0

Our universe seems to tell a story that is independent of the words in which we have always chosen to express it. – Kate Becker I like to shorten it down to: The world works the same, regardless of how we speak about it. Mathematical formulations also count as a way of speaking about it. Math is a human invention - it is a "language" - that we use to ...


1

We can say "light travels in water 1.333 times slower than in vacuum", OR "light travels in water at $0.75c$". Both ways of describing speed of light in medium are valid. Besides more valid definitions of light speed in medium can be constructed, so what ? It changes nothing at all. EDIT Several alternative refractive index definitions: $ n= \lambda_0 / \...


7

All one would have to do is replace $n$ with $1\over n$ everywhere. Changing the definition will not affect the physics in any way.


2

What is the historical reason why this unit of measure was adopted as a submultiple of the International System? The SI prefixes denote factors of ten (deci, deka), hundred (centi, hecto), and thousand (milli, kilo). Beyond that, the prefixes go in steps of 1000. According to the wikipedia article, micro- ($10^{-6}$) dates to 1873; nano- and pico- ($10^{-...


1

I'm getting the same result, which is not correct since this is a left-handed system. What am I missing here? You are not missing anything. It is correct, you should be getting the same result. You have changed both the handed ness of the coordinate system and the roles of the vectors. Those two changes cancel out so that in the end you get the same result. ...


1

In a left-handed system (which is the one on the right), the relation that connects your basis vectors $\textbf{e}_1, \textbf{e}_2, \textbf{e}_3$ (that signify $\textbf{i}, \textbf{j}$ and $\textbf{k}$ respectively) is: $$\textbf{e}_i \times \textbf{e}_j = \sum_{k=1}^3\epsilon_{ijk} \textbf{e}_k$$ where $\epsilon_{ijk}$ is the $\textbf{Levi - Civita Symbol}...


0

In a left-handed system, positive rotation is clockwise about the axis of rotation. Did you take this into account properly? And did you use left hand? It seems to work for me. The method you sited is for a right-handed coordinate system. Its discussed in your reference but a specific method is not given for a left-handed system.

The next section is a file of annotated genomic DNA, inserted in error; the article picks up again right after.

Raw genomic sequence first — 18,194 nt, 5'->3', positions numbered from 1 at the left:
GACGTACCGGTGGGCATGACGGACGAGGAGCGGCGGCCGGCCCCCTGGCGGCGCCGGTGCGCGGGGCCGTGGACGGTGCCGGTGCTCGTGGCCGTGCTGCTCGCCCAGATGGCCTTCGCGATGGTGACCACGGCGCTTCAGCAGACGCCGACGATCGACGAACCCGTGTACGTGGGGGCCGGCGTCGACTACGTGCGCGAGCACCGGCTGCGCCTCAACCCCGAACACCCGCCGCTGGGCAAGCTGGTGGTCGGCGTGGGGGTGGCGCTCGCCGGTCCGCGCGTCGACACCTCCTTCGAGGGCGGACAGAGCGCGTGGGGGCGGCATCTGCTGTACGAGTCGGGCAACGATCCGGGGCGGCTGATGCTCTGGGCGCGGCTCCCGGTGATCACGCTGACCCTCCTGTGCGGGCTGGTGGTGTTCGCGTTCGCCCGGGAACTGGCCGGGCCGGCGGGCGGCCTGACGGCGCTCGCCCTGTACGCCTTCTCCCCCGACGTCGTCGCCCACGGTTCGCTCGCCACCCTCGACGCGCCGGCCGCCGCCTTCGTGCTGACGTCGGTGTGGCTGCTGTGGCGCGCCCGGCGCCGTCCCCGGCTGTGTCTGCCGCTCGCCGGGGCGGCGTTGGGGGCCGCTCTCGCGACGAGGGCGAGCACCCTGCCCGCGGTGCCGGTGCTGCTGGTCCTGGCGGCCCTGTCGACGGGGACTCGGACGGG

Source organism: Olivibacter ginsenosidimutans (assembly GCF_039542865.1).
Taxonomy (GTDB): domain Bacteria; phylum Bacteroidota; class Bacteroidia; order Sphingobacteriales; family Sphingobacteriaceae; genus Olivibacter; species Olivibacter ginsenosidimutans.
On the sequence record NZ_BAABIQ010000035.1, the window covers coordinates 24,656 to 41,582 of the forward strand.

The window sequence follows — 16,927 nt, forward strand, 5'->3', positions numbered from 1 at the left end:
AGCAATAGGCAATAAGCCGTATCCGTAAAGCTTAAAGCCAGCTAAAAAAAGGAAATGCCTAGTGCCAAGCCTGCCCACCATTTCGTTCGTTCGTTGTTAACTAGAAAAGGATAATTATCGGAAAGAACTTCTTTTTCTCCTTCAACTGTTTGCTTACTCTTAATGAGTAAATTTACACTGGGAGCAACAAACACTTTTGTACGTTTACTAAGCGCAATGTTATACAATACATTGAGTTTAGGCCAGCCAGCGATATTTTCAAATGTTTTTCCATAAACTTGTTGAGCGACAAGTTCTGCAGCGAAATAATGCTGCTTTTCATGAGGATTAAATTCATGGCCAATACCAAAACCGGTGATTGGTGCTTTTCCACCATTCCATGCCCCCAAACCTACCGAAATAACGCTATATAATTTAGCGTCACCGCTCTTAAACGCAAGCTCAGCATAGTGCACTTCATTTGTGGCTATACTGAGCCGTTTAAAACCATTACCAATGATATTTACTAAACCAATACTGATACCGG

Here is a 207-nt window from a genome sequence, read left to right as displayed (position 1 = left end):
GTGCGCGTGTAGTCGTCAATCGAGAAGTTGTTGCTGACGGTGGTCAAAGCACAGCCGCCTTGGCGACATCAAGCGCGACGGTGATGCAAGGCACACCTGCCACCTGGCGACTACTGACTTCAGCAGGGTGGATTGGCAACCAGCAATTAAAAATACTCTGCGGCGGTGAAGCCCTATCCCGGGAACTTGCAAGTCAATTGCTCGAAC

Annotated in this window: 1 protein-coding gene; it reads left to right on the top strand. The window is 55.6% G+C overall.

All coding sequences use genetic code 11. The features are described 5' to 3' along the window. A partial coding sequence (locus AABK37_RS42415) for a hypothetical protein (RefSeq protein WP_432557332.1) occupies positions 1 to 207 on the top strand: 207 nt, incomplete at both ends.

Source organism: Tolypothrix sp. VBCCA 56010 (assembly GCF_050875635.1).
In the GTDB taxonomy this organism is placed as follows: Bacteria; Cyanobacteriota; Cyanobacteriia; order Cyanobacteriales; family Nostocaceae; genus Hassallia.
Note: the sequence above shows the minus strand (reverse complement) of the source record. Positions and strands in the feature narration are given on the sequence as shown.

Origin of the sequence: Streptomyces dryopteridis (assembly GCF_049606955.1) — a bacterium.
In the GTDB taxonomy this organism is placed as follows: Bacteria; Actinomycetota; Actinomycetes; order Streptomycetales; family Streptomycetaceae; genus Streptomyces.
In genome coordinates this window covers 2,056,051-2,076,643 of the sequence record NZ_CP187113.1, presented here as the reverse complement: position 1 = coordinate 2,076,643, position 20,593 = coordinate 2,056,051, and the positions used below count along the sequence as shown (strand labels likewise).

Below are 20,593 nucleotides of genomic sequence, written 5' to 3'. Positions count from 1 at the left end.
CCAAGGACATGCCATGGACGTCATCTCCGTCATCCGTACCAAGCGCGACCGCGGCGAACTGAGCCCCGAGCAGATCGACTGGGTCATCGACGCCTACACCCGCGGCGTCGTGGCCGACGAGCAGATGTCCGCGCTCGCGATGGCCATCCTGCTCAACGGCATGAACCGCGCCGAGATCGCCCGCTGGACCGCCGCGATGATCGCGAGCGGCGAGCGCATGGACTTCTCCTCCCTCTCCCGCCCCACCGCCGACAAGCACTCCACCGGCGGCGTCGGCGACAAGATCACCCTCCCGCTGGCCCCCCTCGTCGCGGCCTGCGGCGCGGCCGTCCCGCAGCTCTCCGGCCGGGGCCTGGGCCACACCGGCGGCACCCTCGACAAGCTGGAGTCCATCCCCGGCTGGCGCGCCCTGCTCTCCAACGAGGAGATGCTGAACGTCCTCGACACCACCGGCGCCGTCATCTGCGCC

0

A wrong assumption was made in the question asked. An element $A\in SL(2,\mathbb{C})$ that induces the Lorentz transformation $X \rightarrow A X A^\dagger$ is a Spinor transformation for a right-handed Spinor (not left-handed, as claimed). Rather, a left-handed spinor transformes with an element $A\to SL(2,\mathbb{C})$ that induces the Lorentz ...


0

As stated in some of the comments above, signs are a matter of convention, but they are not arbitrary ! Consistency is the key. Since $e^{\pm i \frac{1}{2} \vec{\phi} \cdot \vec{\sigma} + \frac{1}{2} \vec{\beta} \cdot \vec{\sigma}}$ and $e^{\pm i \frac{1}{2} \vec{\phi} \cdot \vec{\sigma} - \frac{1}{2} \vec{\beta} \cdot \vec{\sigma}}$ (same sign for the ...


0

The naming of the two types of electricities is not wrong and it cannot be a matter of human's convention at all. (in this answer I will use the words “plus” and “minus” instead of “positive” and “negative”) “Plus” is the effect towards outside (expansion, blowing, explosion, yang), “minus” is the effect towards inside (contraction, suctioning, implosion, ...


0

To be consistent with the vector notation, when $r$ points to the center of mass from the center of rotation it is $$ v = \omega \, r$$ in scalar form and $$ \vec{v} = \vec{\omega} \times \vec{r} $$ in vector form where $\times$ is the vector cross product.


6

If you're seeing web sites disagreeing about something very basic like this, why not just look it up in a reliable source like a textbook? The relation is $v=\omega\times r$. You can verify this using the right-hand rule.


1

This seems like a misapplication of the concept of pushforward and pullback. Carroll is speaking the language of physicists, but I think in the language of a modern differential geometer, tensors such as the metric do not transform under a change of coordinates. The tensor is invariant, but its components can be expressed in different bases. Assuming I'm ...


0

I.e. potential difference = change in potential / charge. $\Delta V$ is the difference in potential (voltage) between points $a$ and $b$. $\Delta U$ is the change in potential energy, not the difference in potential. Regarding the second equation, the first part of the equation $$\Delta V=\frac{W}{Q}$$ comes from the definition of potential difference, ...


Top 50 recent answers are included